Mr. BUCHANAN. What is the average mileage per car traveled before it is necessary to exchange it?

Mr. Ashley. The cars in the lowest price class would probably run from 30,000 to 40,000 miles on the average. Thirty-five thousand miles would probably be a fair average.

Mr. BUCHANAN. I think some fellow said between 50,000 to 60,000 miles.

Mr. JUMP. Yes, I recall that. If it is correct it is not typical.
Mr. ASHLEY. Then when we come to the higher-price cars-

Mr. BUCHANAN. I want you to tell what you mean by “higherprice cars" and "lowest-price cars."

Mr. Ashley. When I say "lowest-price cars," I mean the Ford, Chevrolet, Plymouth, and other cars in that price group. They are cars which, if you wrote a specification for them, about all you would have to say would be “one 5-passenger automobile.” The cheapest standard car on the market would be the lowest-price car.

Mr. BUCHANAN. I do not know why these cars wear out so soon in the Government service. I know a number of those Chevrolets and Fords that have gone fifty and sixty thousand miles and are still running

Mr. Ashley. That is true, but they run at a larger expense per mile.

Mr. BUCHANAN. I notice in this hearing where pretty nearly all of these cars you propose to exchange for new ones have run 50,000 miles.

Mr. JUMP. Where did you see that?
Mr. BUCHANAN. In the testimony of some of these people.

Mr. JUMP. That may have been the testimony in some individual case.

Mr. BUCHANAN. It might have been just in one bureau.

Mr. Jump. Yes; but I do not believe everybody gets that average mileage out of their cars, even private individuals, except where mounting costs are paid during the latter part of the cars operation. Here and there you find one who gets unusual total mileage but for every one who talks about it there will be a dozen who turn their cars in when they have done 30,000 or 40,000 miles, and do not say a word about it.

Mr. BUCHANAN. Even the average life of a car in the Government service is from three to four years.

Mr. Ashley. Yes; from three to four years, but by that time the cost of maintenance and the cost of operation become excessive and it pays us, in the long run, to replace at reasonable intervals; it reduces the price per mile of transportation, which is really what we are concerned with. It reduces that to the lowest point by getting rid of the car before it costs too much to operate it.

Mr. BUCHANAN. Well, about what amount per year is the cost of maintenance before you deem it necessary to exchange a car?

Mr. Ashley. I would say the moment a car began to cost us over 4 cents a mile to operate, taking into account the depreciation and everything else, we ought to get rid of it and get a car that would keep our figure down to that 4 cents. Now that would depend, of course, on the locality in which the car is used, and the use to which it is put there. You can not abuse a car, as you may have to abuse it in some cases, without shortening its life. But I am speaking, of course, always in terms of general averages, based on the records of the entire number of cars operated by the department.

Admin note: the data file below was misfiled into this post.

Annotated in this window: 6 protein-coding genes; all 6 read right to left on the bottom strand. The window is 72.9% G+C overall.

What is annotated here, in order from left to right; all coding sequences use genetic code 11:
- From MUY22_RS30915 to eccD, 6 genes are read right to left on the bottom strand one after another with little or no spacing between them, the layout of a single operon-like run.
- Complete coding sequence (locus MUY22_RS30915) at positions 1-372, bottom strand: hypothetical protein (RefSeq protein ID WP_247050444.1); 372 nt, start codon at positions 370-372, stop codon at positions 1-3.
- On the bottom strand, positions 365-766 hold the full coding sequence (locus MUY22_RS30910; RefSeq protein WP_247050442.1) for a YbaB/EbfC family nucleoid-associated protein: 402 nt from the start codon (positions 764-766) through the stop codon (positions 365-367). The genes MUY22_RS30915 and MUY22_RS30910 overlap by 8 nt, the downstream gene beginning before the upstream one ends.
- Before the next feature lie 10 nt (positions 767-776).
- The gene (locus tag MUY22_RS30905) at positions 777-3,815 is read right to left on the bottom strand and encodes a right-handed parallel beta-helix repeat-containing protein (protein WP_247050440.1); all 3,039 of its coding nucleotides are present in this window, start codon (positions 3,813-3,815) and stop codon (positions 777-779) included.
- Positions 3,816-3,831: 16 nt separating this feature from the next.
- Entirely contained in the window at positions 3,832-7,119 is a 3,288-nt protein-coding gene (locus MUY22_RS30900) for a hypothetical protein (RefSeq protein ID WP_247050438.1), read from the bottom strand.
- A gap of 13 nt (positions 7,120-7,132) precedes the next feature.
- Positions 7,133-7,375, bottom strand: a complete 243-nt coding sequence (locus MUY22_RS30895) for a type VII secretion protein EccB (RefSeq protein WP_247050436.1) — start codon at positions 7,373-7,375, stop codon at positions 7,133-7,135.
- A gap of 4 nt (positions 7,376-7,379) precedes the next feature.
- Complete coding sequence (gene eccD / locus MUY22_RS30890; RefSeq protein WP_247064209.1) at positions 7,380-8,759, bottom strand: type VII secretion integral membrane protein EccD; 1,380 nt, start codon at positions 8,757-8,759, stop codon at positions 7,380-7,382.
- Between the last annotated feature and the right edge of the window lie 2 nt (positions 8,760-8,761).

Mr. JUMP. We have uses ranging from cases where a brand-new set of heavy-duty tires will be worn out in a few weeks all the way to the usual type of transportation most of us are familiar with, in and around cities, where a set of tires will be used for two years or more: But in some of the forest road-building projects for example, where it is necessary to drive before even the roads are built, it knocks the cars to pieces, and a brand-new set of tires will sometimes be worn out in five or six weeks.

Mr. BUCHANAN. I understand that.

Mr. Ashley. A sandy country seems to be hard on cars and tires, too.

Mr. Buchanan. Have you any cost-repair record, per year, showing where it gradually increases as a car gets older? Mr. Jump. I think we can get that from the Bureau of Public Roads.

Mr. Ashley. We can get that record for you very easily; but that seems to be a matter of common experience; any man who drives & car knows after he has driven it for a certain number of miles that his car has to go to the shop oftener and he has more repairs to make.

Mr. JUMP. After he has it for two years he faces the question of tire replacements, battery, paint deterioration, loss of engine compression, and a host of other expenses which usually do not appear until about that time.

Mr. Ashley. For example, the oil does not stay in the car, and he is constantly using more oil; parts are continually breaking; more frequent adjustments are required. This means interruption of important work.

Mr. BUCHANAN. Do you keep a record of each car in order to find out when it exceeds 4 cents a mile?

Mr. Ashley. We keep a record on every car, covering its performance and what it costs from day to day and from month to month.

Mr. Jump. Mr. Ashley does not keep that